Posted by: drbinder | October 22, 2011

Medical Research on Posture

When I was younger my Mom always told me to keep my head up and shoulders back, or in other words, “stop slouching at the dinner table.”  I wasn’t sure why it was so important, until one day she pointed out a very conspicuous young man working at our bank.  He was tall, lean, and his presence seemed to attract everyone’s glance as he moved in a smooth coordinated motion around the room.  That presence was undoubtedly a result of his distinct and noticeably felicitous posture.

Today, the concept of posture is the fastest growing topic among alternative and traditional doctors of medicine.   However, unless you were a model who grew up balancing encyclopedias on top of your head, you probably don’t think about your posture very often.  This makes it very easy to develop poor posture habits which have clinically proven adverse affects on your health.

Statistically, 90% of the American population carries their head in front of their shoulders, this is called Forward Head Posture (FHP).  Let’s say the average skull weighs about 8 pounds.  Every inch of FHP increases the relative weight of your head by an extra 10 pounds! This additional strain on your neck causes tightness and pressure which can lead to numerous types of pain syndromes and headaches.  More importantly, poor posture is now known to have a profound influence on several other aspects of health as well.

    Roger Cady, MD  was published in the Journal of Pain Management (1994) for his ground breaking study that linked poor posture to other physiological processes such as abnormal breathing, blood pressure, imbalanced hormone levels and a compromised immune system.

The integral relationship of posture, your spine, and the sympathetic nervous system (fight or flight) is our best current understanding to linking our musculo-skeletal system and whole body health.  Your bodies relative position to the head and limbs should be properly aligned to allow for optimal muscle energy usage.  Any distortion in that alignment creates abnormal muscle tension, and a disrupted neural signal from the muscle to the spinal cord.  That signal is integrated on a specific spinal cord tract that is intimately related to the synapses of the sympathetic nervous system (SNS).  The SNS controls the rate of blood flow to the muscles and organ systems.  During prolonged physical stress these synapses are activated, and the sympathetic nervous system constricts blood flow, altering vital cell and organ function.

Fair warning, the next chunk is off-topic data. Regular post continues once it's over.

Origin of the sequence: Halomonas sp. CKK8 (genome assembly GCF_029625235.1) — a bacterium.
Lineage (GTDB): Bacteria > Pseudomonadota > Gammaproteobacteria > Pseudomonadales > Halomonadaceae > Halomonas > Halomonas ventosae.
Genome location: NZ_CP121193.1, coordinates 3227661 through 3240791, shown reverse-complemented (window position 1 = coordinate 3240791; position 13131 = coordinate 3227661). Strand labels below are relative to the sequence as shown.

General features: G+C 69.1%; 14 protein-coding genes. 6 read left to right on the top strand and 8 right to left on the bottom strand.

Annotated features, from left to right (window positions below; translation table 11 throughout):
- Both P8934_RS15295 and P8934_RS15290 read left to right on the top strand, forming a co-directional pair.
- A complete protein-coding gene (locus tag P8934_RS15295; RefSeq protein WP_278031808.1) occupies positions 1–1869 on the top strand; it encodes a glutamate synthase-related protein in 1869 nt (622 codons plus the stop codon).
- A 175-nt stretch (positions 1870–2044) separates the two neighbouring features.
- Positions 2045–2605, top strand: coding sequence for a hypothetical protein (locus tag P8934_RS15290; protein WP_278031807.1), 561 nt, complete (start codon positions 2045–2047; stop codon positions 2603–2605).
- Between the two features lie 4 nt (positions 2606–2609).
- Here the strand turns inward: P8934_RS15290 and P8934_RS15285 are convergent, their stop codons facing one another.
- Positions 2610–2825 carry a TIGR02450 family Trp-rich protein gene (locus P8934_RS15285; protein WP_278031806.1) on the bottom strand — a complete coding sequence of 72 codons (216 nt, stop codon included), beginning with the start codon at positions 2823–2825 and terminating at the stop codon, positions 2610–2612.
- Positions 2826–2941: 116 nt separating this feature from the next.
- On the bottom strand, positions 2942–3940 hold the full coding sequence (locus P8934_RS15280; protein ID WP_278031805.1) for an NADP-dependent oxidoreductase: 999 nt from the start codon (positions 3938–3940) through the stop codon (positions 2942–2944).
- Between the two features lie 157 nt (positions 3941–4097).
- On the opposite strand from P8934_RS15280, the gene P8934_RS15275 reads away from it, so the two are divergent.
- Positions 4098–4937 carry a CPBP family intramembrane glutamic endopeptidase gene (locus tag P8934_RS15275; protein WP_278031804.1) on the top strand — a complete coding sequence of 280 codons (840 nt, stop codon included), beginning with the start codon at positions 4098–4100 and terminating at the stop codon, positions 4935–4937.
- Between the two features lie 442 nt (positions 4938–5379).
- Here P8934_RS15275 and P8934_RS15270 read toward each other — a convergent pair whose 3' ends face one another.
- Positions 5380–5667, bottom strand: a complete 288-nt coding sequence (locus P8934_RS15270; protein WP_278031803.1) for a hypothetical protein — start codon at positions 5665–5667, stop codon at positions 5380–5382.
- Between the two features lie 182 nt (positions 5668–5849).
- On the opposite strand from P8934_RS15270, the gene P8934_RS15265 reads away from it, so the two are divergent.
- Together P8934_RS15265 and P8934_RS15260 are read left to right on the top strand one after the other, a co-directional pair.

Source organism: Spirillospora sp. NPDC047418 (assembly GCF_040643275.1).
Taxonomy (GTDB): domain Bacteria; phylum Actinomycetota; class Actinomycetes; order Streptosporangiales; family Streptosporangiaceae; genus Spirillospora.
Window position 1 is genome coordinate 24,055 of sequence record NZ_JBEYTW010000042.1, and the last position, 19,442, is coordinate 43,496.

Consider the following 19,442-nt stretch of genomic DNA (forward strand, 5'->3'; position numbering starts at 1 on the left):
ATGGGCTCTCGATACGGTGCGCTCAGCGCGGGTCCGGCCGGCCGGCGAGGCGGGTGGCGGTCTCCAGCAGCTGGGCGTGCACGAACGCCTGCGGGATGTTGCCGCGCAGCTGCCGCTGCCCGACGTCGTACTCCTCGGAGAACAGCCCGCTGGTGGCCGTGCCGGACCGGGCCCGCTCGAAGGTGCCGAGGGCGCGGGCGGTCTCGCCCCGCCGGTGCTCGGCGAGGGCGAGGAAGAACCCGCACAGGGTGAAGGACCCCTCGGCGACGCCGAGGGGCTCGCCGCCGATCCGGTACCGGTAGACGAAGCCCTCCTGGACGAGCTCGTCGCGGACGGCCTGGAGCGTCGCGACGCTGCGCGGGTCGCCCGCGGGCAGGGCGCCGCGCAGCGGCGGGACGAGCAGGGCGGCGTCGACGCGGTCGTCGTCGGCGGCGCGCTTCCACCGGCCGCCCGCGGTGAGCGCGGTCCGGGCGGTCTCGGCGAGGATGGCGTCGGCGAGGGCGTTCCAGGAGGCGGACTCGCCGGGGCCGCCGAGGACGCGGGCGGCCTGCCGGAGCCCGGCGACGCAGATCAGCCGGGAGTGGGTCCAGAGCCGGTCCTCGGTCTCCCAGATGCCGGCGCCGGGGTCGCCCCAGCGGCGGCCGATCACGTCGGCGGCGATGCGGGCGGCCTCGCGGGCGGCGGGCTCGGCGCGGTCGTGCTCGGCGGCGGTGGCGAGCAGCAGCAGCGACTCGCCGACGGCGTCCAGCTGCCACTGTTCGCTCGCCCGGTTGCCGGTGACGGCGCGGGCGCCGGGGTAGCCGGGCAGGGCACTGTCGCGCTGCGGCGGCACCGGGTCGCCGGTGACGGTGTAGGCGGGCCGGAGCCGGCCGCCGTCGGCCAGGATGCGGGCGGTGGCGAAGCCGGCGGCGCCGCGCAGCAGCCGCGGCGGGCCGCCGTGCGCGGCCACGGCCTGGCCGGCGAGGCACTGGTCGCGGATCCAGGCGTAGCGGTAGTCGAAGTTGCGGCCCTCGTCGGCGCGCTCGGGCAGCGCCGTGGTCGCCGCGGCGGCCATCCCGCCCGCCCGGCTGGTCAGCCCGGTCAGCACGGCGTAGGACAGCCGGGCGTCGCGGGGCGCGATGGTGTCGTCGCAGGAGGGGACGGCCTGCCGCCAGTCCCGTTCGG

The “fight or flight” sympathetic nervous system is activated by physical and mental stress.  During the stress response blood is shunted away from the organs of digestion, reproduction, and also those of immune and hormone function.  Without blood, these very important homeostatic regulators are deprived of oxygen, ultimately causing cell death if the stress is not removed.

For a quick example of how posture affects the respiratory system, try taking a deep breath while slouching forward, then compare it to a breath while sitting up straight with your shoulders and head back.  Notice the difference?  Your chest and neck muscles are wasting precious energy (ATP) to expand the rib cage. This sets the body up for fatigue and subsequent injuries of the neck and shoulder.  The bigger picture is that you’re decreasing the capacity of the lungs, and there by depriving your brain and body of that vital life component…oxygen!

Amazingly, posture is very easily corrected, and it starts with a simple awareness of your body throughout the day.  A good place to start can be in your car.  See how long you can leave your head back against the seat before it drifts forward.  If you spend an hour in the car every day, that’s an hour of avoidable poor posture and neck strain.   When you’re at the computer or dinner table, try to straighten up whenever you feel yourself slouching forward.   Adopt it as a mantra, saying to yourself “every time I correct my posture, I am helping my lungs breath and my heart beat.”

At first it will feel awkward, and you will eventually let yourself fall back to an improper position.  Just keep correcting yourself and after some time your perspective will switch.  Soon it will become comfortable to sit up straight in proper posture, and you will feel the strain on your muscles when you begin to slouch.   You can begin your awareness right now, just by noticing your posture as you read my next blog.

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